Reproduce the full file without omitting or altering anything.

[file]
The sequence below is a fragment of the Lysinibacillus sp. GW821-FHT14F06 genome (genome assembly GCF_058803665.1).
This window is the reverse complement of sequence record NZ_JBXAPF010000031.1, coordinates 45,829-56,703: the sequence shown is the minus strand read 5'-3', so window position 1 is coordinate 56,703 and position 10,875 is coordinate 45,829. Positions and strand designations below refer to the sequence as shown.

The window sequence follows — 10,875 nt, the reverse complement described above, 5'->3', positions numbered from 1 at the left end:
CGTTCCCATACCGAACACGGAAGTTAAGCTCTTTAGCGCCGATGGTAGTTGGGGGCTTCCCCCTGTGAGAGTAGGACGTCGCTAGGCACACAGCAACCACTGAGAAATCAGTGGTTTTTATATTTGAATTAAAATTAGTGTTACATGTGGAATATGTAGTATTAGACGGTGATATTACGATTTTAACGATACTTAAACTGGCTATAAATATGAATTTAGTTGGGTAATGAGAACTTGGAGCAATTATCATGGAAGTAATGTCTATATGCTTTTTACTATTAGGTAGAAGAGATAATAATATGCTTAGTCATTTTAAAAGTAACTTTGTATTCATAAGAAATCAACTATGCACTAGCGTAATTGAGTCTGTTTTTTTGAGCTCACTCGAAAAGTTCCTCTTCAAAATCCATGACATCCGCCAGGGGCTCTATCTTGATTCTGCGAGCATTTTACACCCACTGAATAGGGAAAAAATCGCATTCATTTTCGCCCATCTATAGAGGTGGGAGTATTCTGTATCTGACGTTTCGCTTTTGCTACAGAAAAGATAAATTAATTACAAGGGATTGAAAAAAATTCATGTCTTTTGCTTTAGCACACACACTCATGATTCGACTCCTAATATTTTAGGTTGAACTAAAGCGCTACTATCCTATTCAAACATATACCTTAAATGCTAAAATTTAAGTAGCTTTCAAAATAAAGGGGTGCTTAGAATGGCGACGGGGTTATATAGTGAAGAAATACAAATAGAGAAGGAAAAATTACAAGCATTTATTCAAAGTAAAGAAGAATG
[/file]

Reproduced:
The sequence below is a fragment of the Lysinibacillus sp. GW821-FHT14F06 genome (genome assembly GCF_058803665.1).
This window is the reverse complement of sequence record NZ_JBXAPF010000031.1, coordinates 45,829-56,703: the sequence shown is the minus strand read 5'-3', so window position 1 is coordinate 56,703 and position 10,875 is coordinate 45,829. Positions and strand designations below refer to the sequence as shown.

The window sequence follows — 10,875 nt, the reverse complement described above, 5'->3', positions numbered from 1 at the left end:
CGTTCCCATACCGAACACGGAAGTTAAGCTCTTTAGCGCCGATGGTAGTTGGGGGCTTCCCCCTGTGAGAGTAGGACGTCGCTAGGCACACAGCAACCACTGAGAAATCAGTGGTTTTTATATTTGAATTAAAATTAGTGTTACATGTGGAATATGTAGTATTAGACGGTGATATTACGATTTTAACGATACTTAAACTGGCTATAAATATGAATTTAGTTGGGTAATGAGAACTTGGAGCAATTATCATGGAAGTAATGTCTATATGCTTTTTACTATTAGGTAGAAGAGATAATAATATGCTTAGTCATTTTAAAAGTAACTTTGTATTCATAAGAAATCAACTATGCACTAGCGTAATTGAGTCTGTTTTTTTGAGCTCACTCGAAAAGTTCCTCTTCAAAATCCATGACATCCGCCAGGGGCTCTATCTTGATTCTGCGAGCATTTTACACCCACTGAATAGGGAAAAAATCGCATTCATTTTCGCCCATCTATAGAGGTGGGAGTATTCTGTATCTGACGTTTCGCTTTTGCTACAGAAAAGATAAATTAATTACAAGGGATTGAAAAAAATTCATGTCTTTTGCTTTAGCACACACACTCATGATTCGACTCCTAATATTTTAGGTTGAACTAAAGCGCTACTATCCTATTCAAACATATACCTTAAATGCTAAAATTTAAGTAGCTTTCAAAATAAAGGGGTGCTTAGAATGGCGACGGGGTTATATAGTGAAGAAATACAAATAGAGAAGGAAAAATTACAAGCATTTATTCAAAGTAAAGAAGAATG